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Challenges for social impact assessment in coastal regions: a case study of the Tomakomai CCS Demonstration Project.

Mabon, Leslie; Kita, Jun; Xue, Ziqiu

Authors

Leslie Mabon

Jun Kita

Ziqiu Xue

Abstract

This paper assesses challenges for social impact assessment (SIA) for coastal and offshore infrastructure projects, using the case study of the Tomakomai Carbon Capture and Storage (CCS) Demonstration Project in Hokkaido, Japan. Interest in SIA and linked concepts such as social licence to operate is growing, yet marine environments also have potential to raise additional complexity in project governance. Drawing on qualitative research conducted in Tomakomai and Japan more widely across the project development and implementation phase, the paper argues that building an understanding of the social, cultural and historical relationship between the community, industry and the sea is crucial to understanding the neutral or cautiously supportive response of the citizens and stakeholders in Tomakomai to the project. Moreover, effective SIA in coastal regions needs to find a way to account for - or at least make visible - these complex relations between society and the sea. Based on the findings, it is suggested that developers or policymakers overseeing SIA in coastal regions ought to pay extra attention to the extent to which developments like CCS are viewed by communities as 'new' as opposed to a continuation of existing activities in the sea; to the importance of engagement on monitoring during the project operations phase; and to the non-economic values such as pride and identity which communities and stakeholders may derive from the sea.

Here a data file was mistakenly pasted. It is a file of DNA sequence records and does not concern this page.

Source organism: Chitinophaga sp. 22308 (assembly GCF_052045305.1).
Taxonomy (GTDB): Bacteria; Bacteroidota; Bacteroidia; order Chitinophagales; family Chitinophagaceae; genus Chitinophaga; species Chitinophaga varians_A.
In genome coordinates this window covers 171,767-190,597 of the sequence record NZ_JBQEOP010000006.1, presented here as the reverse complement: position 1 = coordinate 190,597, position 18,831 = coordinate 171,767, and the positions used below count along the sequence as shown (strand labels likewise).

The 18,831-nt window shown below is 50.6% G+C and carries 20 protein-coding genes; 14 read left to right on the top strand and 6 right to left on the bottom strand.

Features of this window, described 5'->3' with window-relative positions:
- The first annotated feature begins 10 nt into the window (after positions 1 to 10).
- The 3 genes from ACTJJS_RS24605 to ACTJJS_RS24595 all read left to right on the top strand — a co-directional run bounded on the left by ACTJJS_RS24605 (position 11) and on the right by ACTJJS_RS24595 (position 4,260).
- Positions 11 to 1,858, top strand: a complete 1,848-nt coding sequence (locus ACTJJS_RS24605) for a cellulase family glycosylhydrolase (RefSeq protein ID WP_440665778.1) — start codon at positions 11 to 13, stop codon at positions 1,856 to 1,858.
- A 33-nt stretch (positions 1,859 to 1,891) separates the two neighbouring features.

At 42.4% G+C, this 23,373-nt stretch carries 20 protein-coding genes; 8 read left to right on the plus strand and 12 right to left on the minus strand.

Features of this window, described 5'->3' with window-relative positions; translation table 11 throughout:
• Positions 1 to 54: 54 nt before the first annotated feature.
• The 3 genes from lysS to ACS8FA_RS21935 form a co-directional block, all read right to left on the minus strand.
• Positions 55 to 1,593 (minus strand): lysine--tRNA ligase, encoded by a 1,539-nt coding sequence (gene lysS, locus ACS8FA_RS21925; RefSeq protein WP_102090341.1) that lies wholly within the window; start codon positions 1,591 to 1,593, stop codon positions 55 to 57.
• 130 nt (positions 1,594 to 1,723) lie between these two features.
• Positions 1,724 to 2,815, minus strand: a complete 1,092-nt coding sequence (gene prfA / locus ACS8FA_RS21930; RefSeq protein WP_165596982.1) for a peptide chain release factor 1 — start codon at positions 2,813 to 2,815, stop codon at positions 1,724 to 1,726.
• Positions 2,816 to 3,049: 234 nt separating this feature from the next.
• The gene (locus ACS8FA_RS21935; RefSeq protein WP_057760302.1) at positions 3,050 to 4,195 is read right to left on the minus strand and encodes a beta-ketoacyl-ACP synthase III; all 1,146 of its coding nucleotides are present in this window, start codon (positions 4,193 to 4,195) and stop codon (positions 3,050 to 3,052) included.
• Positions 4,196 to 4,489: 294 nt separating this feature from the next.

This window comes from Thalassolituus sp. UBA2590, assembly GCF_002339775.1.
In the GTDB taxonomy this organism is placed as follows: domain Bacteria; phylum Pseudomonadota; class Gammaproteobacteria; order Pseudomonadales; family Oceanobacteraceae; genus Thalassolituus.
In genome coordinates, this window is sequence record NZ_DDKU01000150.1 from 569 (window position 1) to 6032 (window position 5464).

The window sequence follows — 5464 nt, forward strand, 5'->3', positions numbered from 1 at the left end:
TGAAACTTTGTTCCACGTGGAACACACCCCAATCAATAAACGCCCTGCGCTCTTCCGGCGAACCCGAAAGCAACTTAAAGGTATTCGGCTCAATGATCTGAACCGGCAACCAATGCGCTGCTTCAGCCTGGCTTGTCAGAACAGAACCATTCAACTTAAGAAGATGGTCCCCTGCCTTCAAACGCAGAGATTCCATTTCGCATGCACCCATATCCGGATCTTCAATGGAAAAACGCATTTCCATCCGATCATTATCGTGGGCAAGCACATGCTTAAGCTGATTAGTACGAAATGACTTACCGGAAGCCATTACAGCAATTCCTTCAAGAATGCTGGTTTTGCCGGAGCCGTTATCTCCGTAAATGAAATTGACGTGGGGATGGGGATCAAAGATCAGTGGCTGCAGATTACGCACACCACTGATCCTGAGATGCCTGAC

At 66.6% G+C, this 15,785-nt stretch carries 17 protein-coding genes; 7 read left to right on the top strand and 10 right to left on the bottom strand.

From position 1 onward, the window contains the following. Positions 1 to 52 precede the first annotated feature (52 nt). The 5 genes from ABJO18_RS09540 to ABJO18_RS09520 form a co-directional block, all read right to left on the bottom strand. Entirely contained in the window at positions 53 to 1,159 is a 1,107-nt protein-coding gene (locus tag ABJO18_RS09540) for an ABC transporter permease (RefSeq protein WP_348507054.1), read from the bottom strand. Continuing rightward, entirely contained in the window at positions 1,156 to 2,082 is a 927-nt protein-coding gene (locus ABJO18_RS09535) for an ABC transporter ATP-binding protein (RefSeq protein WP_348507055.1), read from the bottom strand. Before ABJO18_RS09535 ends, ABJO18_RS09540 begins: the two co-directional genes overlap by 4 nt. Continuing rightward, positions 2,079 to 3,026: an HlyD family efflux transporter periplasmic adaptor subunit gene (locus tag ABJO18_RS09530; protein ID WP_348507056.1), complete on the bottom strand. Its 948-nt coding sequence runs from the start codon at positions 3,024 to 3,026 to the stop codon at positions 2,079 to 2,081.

Journal Article Type Article
Publication Date Sep 30, 2017
Journal Marine policy
Print ISSN 0308-597X
Electronic ISSN 1872-9460
Publisher Elsevier
Peer Reviewed Peer Reviewed
Volume 83
Pages 243-251
Institution Citation MABON, L., KITA, J. and XUE, Z. 2017. Challenges for social impact assessment in coastal regions: a case study of the Tomakomai CCS Demonstration Project. Marine policy [online], 83, pages 243-251. Available from: https://doi.org/10.1016/j.marpol.2017.06.015
DOI https://doi.org/10.1016/j.marpol.2017.06.015
Keywords Carbon dioxide capture and storage; Coastal communities; Social impact assessment; Social licence to operate; Tomakomai CCS demonstration project

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